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How to fix Failed to set Referrer Policy

Here’s how to fix the Failed to set Referrer-Policy warning in the Chrome console from a website for example a WordPress-based one.

You might be a developer working on a website and you encounter the Google Chrome console error “Failed to set Referrer-Policy“. If that is the case we will show you how to fix it in this guide.

Just in case, the entire warning looks like this:

Failed to set referrer policy: The value ‘http://example.com/some-path/’ is not one of ‘always’, ‘default’, ‘never’, ‘no-referrer’, ‘no-referrer-when-downgrade’, ‘origin’, ‘origin-when-crossorigin’, or ‘unsafe-url’. The referrer policy has been left unchanged.

Fixing the Referrer Policy

You can manually fix the problem by changing the directive in the .htaccess file. It is highly likely your directive looks like this:

you can manually find and change as follows in .htaccess file

Header set Referrer-Policy ""

You can simply set a valid policy by changing to:

Header set Referrer-Policy "origin"

A referrer-policy modifies the algorithm used to populate the Referer header when fetching subresources, prefetching, or performing navigations. Every environment settings object has an algorithm for obtaining a referrer policy, which is used by default for all requests with that environment settings object as their request client.

From the definition above, this policy deals with what information is related to the URL the browser ships to a server to retrieve an external resource.

This policy comes with several optional values which are described here.

  • no-referrer which specifies that no referrer information is to be sent along with requests made from a particular request client to any origin. The header will be omitted entirely.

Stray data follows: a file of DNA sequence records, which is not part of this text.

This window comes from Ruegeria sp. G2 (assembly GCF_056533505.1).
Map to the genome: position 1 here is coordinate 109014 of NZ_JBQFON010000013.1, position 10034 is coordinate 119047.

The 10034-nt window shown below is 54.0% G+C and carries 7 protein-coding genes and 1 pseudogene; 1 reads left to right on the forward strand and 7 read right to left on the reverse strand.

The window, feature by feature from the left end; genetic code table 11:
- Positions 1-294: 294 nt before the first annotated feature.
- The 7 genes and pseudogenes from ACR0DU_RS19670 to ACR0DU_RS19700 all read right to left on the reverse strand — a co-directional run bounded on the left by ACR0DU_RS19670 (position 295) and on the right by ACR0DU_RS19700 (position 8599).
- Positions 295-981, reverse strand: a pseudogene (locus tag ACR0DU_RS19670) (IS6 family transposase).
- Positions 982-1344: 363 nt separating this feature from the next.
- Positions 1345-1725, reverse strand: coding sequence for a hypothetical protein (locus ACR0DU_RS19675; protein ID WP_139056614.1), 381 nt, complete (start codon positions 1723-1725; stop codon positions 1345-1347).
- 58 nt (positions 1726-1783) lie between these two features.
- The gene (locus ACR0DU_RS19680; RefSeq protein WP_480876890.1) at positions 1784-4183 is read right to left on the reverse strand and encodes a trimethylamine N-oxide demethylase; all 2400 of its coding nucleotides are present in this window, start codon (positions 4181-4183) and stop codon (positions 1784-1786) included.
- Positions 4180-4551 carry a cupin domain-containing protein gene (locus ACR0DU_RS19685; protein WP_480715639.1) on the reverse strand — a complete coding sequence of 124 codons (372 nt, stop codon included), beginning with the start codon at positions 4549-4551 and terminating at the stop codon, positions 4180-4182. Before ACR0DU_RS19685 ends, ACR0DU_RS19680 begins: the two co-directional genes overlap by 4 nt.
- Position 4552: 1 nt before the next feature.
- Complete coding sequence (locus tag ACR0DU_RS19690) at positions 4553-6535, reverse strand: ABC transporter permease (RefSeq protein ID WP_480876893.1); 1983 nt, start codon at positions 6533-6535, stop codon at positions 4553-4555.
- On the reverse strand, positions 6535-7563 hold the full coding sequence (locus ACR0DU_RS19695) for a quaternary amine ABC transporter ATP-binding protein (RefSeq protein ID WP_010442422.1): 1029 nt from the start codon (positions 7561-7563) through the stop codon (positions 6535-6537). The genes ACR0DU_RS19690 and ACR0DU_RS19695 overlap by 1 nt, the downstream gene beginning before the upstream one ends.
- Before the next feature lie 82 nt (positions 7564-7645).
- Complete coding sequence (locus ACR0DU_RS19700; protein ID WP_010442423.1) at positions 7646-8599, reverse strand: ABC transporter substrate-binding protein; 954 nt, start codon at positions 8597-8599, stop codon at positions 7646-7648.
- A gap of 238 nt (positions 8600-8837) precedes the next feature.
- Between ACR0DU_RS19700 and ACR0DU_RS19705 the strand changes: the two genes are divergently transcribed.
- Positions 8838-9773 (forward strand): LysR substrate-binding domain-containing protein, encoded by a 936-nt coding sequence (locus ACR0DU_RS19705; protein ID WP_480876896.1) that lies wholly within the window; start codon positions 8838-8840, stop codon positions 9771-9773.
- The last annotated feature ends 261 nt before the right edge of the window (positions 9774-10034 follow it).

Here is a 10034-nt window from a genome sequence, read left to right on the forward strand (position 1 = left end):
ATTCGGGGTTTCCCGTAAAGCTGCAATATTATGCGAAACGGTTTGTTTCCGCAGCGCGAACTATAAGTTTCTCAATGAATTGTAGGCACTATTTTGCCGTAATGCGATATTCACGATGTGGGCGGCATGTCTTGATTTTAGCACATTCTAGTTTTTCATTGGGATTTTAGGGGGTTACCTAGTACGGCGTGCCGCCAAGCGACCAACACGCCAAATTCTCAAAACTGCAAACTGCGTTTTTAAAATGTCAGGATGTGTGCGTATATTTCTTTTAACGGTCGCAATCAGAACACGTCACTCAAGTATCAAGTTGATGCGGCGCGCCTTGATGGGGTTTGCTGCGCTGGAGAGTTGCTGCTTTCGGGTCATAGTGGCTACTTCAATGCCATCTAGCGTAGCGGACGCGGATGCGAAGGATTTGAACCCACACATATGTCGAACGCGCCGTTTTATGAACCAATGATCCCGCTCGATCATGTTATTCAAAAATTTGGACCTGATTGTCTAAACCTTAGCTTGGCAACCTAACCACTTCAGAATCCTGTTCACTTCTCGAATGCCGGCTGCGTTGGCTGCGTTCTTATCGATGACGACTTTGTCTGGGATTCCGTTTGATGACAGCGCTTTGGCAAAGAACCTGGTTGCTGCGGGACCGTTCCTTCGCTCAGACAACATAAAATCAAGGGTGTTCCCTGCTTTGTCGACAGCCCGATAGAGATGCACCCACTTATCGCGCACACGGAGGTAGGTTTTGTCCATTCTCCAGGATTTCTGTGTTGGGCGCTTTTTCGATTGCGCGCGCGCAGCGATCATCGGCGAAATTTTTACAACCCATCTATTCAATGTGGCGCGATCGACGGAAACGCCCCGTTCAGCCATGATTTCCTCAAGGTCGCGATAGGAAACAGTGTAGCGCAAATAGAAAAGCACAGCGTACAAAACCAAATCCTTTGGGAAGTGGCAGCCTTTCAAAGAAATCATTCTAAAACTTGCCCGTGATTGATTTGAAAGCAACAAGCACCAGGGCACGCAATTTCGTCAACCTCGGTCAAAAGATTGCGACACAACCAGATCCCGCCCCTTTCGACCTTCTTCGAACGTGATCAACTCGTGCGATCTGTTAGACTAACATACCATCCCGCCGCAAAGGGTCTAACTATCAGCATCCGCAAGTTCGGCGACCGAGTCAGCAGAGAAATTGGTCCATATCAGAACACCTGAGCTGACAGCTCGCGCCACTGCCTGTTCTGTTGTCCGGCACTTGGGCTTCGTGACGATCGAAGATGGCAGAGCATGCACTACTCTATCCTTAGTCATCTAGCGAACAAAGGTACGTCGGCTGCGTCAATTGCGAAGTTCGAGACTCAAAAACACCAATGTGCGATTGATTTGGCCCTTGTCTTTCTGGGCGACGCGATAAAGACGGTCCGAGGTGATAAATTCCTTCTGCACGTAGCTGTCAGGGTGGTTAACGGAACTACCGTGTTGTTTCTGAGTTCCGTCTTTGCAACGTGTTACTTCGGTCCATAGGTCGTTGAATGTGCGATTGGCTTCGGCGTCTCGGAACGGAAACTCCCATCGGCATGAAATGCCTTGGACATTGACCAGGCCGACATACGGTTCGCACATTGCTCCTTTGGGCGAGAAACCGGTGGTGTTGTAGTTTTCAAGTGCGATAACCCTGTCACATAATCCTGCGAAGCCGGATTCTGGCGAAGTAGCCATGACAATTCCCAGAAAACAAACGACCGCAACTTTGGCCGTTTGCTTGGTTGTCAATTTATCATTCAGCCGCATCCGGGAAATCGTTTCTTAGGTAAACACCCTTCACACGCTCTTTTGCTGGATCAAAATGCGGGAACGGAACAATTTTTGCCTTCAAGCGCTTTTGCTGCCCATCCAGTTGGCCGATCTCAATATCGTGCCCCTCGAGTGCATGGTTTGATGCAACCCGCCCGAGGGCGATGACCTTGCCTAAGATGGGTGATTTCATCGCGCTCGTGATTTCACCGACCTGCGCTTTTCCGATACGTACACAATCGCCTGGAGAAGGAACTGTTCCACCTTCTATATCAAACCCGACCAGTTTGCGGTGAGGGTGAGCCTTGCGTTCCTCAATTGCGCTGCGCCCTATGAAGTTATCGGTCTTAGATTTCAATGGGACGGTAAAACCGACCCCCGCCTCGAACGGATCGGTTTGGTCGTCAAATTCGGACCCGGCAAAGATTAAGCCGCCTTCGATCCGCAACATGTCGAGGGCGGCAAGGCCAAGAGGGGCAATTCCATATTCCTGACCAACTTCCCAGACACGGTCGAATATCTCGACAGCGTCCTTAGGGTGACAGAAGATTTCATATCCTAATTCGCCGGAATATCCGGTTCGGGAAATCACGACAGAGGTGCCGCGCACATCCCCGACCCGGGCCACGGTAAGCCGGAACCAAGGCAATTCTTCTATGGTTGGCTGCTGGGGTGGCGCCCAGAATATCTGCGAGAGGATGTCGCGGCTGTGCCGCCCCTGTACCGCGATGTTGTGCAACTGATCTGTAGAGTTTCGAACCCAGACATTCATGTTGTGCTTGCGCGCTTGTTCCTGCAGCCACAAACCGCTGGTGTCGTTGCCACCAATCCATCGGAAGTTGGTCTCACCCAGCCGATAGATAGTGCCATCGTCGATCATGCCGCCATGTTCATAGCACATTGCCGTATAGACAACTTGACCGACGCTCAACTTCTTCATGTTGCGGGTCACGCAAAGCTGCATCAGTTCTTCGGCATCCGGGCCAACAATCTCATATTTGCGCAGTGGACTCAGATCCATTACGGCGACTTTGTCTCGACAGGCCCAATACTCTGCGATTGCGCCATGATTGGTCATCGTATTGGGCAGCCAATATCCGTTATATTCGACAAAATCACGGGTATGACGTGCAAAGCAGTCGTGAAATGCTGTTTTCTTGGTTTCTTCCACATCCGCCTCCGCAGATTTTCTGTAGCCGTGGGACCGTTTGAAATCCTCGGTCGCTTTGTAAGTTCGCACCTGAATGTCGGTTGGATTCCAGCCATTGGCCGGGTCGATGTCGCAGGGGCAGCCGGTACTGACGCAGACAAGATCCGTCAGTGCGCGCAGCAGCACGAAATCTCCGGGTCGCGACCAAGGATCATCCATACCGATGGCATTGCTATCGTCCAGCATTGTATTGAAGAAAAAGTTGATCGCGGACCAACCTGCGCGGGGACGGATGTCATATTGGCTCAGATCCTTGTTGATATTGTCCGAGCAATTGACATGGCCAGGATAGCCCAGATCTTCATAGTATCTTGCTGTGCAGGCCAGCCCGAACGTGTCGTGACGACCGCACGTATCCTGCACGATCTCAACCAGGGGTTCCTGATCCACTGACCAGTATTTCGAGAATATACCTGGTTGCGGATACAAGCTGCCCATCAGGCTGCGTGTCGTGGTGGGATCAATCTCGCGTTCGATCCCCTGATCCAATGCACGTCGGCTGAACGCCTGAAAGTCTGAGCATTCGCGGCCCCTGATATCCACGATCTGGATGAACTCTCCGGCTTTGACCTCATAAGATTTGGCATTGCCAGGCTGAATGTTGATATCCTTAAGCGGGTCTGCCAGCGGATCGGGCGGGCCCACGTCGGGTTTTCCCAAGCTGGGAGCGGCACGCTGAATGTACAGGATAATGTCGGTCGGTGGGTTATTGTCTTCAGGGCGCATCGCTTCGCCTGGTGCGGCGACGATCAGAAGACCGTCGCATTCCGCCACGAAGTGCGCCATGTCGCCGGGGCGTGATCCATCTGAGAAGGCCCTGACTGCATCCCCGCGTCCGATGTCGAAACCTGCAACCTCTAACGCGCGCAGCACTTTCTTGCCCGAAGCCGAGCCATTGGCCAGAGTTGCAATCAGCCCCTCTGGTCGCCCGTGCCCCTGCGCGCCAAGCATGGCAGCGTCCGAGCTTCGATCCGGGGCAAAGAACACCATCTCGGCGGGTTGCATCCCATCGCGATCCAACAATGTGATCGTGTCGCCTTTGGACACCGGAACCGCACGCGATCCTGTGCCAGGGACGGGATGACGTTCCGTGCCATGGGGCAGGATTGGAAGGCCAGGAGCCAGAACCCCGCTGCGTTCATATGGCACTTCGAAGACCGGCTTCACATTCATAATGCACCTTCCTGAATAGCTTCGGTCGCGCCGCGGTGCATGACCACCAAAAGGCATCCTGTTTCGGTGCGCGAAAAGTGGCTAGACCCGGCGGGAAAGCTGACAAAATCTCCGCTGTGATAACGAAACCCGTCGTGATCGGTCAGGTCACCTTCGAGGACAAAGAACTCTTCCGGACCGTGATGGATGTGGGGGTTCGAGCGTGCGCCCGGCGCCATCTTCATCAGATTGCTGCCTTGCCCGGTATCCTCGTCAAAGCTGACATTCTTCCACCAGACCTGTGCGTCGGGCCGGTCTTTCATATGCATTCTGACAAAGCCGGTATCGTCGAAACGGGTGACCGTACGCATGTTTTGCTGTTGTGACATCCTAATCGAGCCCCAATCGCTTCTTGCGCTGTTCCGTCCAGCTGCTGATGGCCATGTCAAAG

• no-referrer-when-downgrade doesn’t send Referrer header to a non-priority authenticated URL (if an https URL links to an HTTP URL no header is sent)
  • same-origin policy specifies that a full URL, stripped for use as a referrer, is sent as referrer information when making same-origin requests from a particular request client. while Cross-origin requests won’t contain referrer information.
  • origin sends the scheme, host, and port (basically, the subdomain) stripped of the full URL as a referrer, i.e. https://moz.com/example.html would simply send https://moz.com for all.
  • origin-when-cross-origin sends the format described in origin to cross-origin, while a full stripped URL is sent to same-origin requests.
  • unsafe-url policy specifies that a full URL, stripped for use as a referrer, is sent along with both cross-origin requests and same-origin requests made from a particular request client.
    it’s unsafe because it will leak origins and paths from TLS-protected resources to insecure origins.
  • The empty string "" corresponds to no policy, causing a fallback to a referrer policy defined elsewhere, or in the case where no such higher-level policy is available, defaulting to no-referrer-when-downgrade.
  • always behaves like unsafe-url.

In Conclusion

There may be cases where the setting is fine but you still get the warning. It could be third-party interference such as that from an Ad-blocker.

You can find out more about using this policy as well as browser compatibility from the links below.

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